The Museum of the Confederacy headquartered in Richmond, Virginia needs your help. They have an extensive collection of Civil War artifacts, including many period pictures, but even though they have excellent provenance records from donors, some of the pictures were found on battlefields or left behind with civilians for safekeeping so the museum has no idea who they depict. For curators to attempt to research each picture and locate potential relatives would be prohibitively expensive.
The museum is therefore releasing eight pictures, mainly of women and children, to the public on the very remote chance that someone might just recognize their great-grandmother from old family albums. Perhaps crowdsourcing can step into the void.
“We don’t know who they are and the people who picked them up did not know who they were,” said Ann Drury Wellford, curator of 6,000 Civil War images at the Richmond museum that has the largest collection of artifacts of the Confederate states, civilian and military. “They evoke an utter and complete sentimentality.”
Museum officials can only speculate on the children and adults, including soldiers, shown in the photographs. But whether they were sons and daughters, fathers and mothers, or siblings the prospect of identifying each grows dimmer with the passage of time.
Typically they were found by another soldier and handed down through generations. Ultimately an attic would be cleared or a trunk would be emptied and the photo would be given to the museum. Some have been in the museum’s possession for 60 years or more.
Considering the circumstances behind the discovery of these photos, it’s amazing that the museum knows as much as they do know about them. Take this Ambrotype of a doll-like little girl, for instance:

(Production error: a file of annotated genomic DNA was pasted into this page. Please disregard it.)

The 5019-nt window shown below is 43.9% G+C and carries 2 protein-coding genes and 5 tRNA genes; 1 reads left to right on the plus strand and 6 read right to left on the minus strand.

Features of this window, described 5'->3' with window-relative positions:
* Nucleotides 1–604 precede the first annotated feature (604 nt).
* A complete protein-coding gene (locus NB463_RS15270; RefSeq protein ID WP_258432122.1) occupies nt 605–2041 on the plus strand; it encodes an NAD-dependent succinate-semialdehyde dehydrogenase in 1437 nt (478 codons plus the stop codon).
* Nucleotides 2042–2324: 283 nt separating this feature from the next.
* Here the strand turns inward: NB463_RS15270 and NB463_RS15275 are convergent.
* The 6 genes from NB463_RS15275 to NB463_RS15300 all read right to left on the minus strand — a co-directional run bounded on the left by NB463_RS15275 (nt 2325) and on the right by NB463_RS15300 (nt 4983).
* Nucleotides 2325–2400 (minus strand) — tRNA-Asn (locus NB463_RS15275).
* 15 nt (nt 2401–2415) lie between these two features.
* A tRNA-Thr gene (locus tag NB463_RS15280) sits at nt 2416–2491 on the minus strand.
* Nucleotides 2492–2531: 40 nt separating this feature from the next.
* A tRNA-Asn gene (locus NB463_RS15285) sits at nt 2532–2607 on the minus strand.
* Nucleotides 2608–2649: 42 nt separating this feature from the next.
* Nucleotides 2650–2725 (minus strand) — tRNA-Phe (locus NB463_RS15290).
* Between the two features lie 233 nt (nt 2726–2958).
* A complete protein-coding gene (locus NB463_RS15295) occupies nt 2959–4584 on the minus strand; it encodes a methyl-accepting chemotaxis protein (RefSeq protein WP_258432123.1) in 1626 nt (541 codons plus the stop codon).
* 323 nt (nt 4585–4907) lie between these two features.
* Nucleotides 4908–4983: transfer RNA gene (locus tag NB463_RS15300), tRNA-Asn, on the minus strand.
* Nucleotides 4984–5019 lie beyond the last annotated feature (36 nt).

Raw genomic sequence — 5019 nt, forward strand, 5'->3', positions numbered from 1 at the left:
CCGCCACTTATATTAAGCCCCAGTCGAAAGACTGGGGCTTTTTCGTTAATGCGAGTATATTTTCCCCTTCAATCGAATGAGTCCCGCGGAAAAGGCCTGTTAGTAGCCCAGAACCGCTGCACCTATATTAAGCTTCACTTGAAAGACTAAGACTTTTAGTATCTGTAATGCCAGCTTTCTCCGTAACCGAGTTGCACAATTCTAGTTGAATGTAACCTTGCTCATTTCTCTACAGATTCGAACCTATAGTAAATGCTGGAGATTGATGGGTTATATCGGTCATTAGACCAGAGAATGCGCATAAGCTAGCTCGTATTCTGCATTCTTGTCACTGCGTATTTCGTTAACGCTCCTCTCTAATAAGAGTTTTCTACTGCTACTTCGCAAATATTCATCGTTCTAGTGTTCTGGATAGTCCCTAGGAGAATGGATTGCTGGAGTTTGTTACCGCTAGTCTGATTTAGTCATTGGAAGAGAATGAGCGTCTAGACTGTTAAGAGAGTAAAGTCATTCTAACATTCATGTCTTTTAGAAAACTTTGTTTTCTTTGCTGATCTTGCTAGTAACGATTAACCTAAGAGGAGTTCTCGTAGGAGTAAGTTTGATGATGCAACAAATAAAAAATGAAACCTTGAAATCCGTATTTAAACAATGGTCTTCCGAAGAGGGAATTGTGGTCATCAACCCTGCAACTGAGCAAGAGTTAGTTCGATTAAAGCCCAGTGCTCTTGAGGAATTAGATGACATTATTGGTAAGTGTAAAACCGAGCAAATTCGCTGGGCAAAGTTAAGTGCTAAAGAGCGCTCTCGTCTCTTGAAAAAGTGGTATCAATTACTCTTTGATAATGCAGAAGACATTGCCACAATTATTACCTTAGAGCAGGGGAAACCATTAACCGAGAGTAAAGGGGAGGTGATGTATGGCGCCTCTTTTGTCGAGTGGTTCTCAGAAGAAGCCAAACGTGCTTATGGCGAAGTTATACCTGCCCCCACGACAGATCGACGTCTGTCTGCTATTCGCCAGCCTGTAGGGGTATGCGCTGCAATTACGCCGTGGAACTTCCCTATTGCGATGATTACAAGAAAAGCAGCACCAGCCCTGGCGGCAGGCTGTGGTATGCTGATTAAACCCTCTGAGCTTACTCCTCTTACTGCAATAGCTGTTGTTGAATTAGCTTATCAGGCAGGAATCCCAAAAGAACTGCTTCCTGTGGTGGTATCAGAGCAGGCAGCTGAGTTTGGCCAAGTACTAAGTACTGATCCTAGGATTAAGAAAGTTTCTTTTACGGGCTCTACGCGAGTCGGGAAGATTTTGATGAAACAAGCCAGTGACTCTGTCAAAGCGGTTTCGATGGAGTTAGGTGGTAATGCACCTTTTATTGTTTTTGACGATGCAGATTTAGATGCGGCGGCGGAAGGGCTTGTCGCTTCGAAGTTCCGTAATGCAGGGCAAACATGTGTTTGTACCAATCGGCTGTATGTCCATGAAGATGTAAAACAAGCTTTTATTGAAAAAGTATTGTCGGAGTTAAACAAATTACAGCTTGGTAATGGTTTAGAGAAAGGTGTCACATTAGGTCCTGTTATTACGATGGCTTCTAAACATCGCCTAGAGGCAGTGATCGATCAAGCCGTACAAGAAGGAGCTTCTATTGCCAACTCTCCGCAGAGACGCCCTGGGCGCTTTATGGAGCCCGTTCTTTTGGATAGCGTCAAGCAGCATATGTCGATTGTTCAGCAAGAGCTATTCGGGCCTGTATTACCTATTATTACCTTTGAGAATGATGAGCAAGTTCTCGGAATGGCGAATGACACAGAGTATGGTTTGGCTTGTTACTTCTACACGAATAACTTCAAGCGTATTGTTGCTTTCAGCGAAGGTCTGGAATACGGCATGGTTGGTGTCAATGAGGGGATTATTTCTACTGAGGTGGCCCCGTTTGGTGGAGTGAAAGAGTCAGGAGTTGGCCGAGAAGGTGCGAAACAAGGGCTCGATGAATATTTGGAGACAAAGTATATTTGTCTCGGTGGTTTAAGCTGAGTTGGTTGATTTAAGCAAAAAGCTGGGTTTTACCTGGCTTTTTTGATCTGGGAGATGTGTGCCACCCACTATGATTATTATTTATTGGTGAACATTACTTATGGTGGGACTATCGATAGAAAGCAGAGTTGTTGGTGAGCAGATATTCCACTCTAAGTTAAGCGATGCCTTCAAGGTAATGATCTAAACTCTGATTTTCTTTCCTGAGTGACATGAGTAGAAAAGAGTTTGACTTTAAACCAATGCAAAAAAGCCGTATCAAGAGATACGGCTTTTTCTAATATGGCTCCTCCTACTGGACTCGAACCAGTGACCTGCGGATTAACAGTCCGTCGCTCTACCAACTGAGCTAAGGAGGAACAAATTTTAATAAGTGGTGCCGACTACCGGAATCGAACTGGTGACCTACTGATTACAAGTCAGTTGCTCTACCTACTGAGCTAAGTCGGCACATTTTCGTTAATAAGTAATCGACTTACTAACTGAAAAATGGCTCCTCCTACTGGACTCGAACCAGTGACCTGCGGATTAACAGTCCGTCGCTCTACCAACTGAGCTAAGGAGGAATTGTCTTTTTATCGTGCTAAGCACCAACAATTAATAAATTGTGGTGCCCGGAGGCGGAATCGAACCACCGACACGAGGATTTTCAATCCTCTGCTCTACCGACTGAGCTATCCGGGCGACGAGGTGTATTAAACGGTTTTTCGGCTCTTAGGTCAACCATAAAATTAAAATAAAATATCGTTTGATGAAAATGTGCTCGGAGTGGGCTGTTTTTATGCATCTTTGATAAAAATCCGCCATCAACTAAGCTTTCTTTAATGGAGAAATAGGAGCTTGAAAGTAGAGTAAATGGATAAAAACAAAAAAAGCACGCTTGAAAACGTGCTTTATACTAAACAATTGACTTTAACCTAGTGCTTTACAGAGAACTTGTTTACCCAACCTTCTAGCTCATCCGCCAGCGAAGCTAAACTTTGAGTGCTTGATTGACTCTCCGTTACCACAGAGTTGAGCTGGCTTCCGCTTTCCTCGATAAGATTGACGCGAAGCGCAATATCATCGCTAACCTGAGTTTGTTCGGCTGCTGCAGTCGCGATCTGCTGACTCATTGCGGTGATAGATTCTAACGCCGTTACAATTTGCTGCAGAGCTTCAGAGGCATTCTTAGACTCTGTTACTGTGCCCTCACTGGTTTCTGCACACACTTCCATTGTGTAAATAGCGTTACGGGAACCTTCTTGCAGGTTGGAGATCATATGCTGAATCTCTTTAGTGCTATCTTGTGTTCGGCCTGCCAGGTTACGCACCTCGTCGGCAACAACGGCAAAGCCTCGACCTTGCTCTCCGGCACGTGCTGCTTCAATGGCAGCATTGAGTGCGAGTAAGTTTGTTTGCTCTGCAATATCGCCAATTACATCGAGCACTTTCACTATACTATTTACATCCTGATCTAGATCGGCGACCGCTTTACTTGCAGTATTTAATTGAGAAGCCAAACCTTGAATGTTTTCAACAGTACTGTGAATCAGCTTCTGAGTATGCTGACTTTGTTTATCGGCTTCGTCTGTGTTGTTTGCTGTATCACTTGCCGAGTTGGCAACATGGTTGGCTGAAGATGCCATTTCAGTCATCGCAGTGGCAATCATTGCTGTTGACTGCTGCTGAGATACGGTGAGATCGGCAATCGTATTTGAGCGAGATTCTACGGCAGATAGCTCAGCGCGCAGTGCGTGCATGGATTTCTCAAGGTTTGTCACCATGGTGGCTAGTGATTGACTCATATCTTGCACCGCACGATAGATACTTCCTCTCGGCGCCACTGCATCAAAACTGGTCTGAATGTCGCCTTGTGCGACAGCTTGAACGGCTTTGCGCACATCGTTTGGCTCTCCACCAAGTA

This photograph was found by Confederate Private Thomas W. Timberlake of the 2nd Virginia Infantry on the battlefield at Port Republic, Virginia in 1862. It was wedged between two dead bodies, one of a Confederate soldier and one of a Union soldier. Private Timberlake couldn’t tell which soldier the picture had belonged to, so he kept it. His descendants donated the photograph to the museum and told the battlefield tale that had come down to them through the generations.
We know the picture of this little girl belonged to a Union soldier:
It was found by Confederate Private Heartwell Kincaid Adams of the 3rd Virginia Cavalry in the haversack of a Union soldier who died in the Battle of High Bridge, Virginia on April 6th or 7th, 1865. Lee would surrender at Appomattox on April 9th.
You can see all eight of the pictures on the museum website here, and higher resolution ones on the MSNBC photoblog. If by some incredible twist of fate you recognize anyone, please email the Museum, call 855-649-1861 x113, or drop them a line on Twitter or Facebook.